This post was a draft I found before this blog took a turn towards travel from movies so I finished it up and present it for your perusal.
I once was a big fan of Burt Reynolds. Alright, don’t judge me too harshly before you hear me out because frankly, I wasn’t alone. There was a world, not too long ago that saw fit to vote Mr. Reynolds the biggest male star in the world not once, not twice but five years in a row, from 1979 to 1984. A former college football star who had a promising sports career sidelined by a knee injury, he turned to acting and never looked back. While not a strong dramatic actor, he excelled at comedy and, 30 years ago at least, exuded a likeable quality that made women swoon (okay, that nude Cosmopolitan foldout in the mid-70’s might have helped) and gave men a tough yet sensitive and funny model (no pun intended).
He was the original choice for Jack Nicholson’s character in both One Flew Over the Cuckoo’s Nest and Terms Of Endearment, both which won Nicholson an Oscar and he was a first choice for the lead in my favourite movie, Die Hard (although it’s difficult for me to imagine Burt Reynold’s John Maclane). Unfortunately he was later firmly ensconced in a long string of B movies and has the dubious distinction of having been nominated seven times for a Razzie Award in the last 20 years (but he only won twice!) but I think he deserves to be more than a punchline so I’d like to pick five seminal films that I feel best represent his Burtness.
This movie is best known for exposing Demi Moore’s newest (at the time) attributes. Moore seems to be in a family drama while everyone else tries to be in a wacky sex comedy which makes this adaptation of Carl Hiaasen’s novel an uneven mess….except for the hilarious performance by Reynolds as horny congressman David Dilbeck. His natural comic abilities are definitely at the forefront in this one.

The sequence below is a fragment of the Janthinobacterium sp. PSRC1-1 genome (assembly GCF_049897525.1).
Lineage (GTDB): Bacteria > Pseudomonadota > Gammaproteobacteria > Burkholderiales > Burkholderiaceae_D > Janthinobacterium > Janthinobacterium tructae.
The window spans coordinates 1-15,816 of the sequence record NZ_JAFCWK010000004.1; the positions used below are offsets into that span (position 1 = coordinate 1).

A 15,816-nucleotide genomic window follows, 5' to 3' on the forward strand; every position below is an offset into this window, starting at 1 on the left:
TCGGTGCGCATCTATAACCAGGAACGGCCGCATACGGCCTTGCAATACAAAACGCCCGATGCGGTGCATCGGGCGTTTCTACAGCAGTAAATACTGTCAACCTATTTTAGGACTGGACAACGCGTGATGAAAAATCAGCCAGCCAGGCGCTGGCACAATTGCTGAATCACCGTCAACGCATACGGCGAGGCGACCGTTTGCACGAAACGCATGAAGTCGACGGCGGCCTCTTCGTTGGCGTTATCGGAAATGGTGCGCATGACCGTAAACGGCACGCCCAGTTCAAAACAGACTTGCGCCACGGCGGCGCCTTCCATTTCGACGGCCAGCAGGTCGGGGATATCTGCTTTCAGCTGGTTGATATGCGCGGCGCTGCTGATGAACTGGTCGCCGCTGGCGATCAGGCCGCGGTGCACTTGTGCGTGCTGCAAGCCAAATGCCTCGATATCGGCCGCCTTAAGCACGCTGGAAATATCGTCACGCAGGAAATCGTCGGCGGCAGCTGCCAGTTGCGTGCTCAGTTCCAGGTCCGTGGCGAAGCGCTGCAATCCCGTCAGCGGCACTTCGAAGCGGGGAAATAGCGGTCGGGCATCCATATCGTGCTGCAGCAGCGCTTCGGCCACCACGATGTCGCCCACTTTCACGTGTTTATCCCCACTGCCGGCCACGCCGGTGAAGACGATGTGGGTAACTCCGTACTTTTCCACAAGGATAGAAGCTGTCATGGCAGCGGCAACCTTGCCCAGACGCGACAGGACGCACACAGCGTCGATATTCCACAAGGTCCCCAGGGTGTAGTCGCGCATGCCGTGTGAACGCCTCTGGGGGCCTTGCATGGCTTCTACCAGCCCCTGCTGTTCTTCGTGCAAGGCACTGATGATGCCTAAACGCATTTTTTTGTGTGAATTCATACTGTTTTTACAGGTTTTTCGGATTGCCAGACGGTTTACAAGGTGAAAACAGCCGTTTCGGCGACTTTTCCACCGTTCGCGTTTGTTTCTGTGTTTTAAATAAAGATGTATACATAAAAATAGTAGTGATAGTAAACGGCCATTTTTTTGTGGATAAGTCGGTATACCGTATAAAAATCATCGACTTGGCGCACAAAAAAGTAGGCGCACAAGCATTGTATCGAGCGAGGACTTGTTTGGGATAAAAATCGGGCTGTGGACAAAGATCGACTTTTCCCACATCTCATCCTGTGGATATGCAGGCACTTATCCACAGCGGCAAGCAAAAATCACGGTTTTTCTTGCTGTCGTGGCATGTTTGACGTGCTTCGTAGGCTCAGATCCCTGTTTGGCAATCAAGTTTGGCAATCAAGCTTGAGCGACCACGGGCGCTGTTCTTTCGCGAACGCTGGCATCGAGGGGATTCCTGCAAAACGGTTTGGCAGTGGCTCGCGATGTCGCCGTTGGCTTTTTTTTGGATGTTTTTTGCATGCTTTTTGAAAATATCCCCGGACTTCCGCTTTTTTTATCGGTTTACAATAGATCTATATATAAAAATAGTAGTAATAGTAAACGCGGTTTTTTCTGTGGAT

In 1997 Paul Thomas Anderson was at the beginning of his directorial ascension that culminated in the Oscar favourites There Will Be Blood and The Master when he wrote and directed this comic drama about the ‘backstages’ of the porn industry. Mark Wahlberg gives a strong performance as the newcomer Dirk Diggler but it was Burt’s turn as director Jack Horner that put him back in the spotlight, earning him his only Oscar nomination with a performance that is alternately tough and sweet.
Time for some honesty…this is the first Burt movie I saw when it was first broadcast on TV back in 1979 and it is probably still my favourite. Burt directs and stars as a man in his prime who finds out he may (or may not) have 6 months to live. After a spectacularly unsuccessful attempt to kill himself, he is institutionalized where he enlists the help of fellow inmate (and frequent co-star) Dom Deluise to help him finish the job. The supporting cast including Deluise, Robby Benson as a newbie priest and Norman Fell as his doctor with no bedside manner steal the show…that is until the final hilarious scene when Burt makes a deal with God (or does he?).
Burt once again directs this adaptation of the William Diehl novel, a hard-edged thriller in which he is a demoted policeman trying to crack a prostitution ring. He begins to fall for one of the hookers (played by Rachel Ward) and when she appears to have been killed, all hell breaks loose. Great cast and the best of his police thrillers.
This is the one that put Burt on the map, a 1972 John Boorman classic that has city boys Jon Voight, Ronny Cox, Ned Beatty and Reynolds head into the Georgia wilderness for some weekend warrior hunting and antics untill they’re confronted by the locals who don’t take a shine to them. Although almost 45 years old and best remembered for Dueling Banjos, Deliverance still remains powerful and affecting and is probably Reynold’s best film. Highly recommended…but sometimes a difficult watch.
Now some will mention his most popular movies, Smokey and the Bandit and The Longest Yard and while good these ones didn’t make the impact the five I mentioned did so look up a couple (or all) of these and I think you’ll be pleasantly surprised.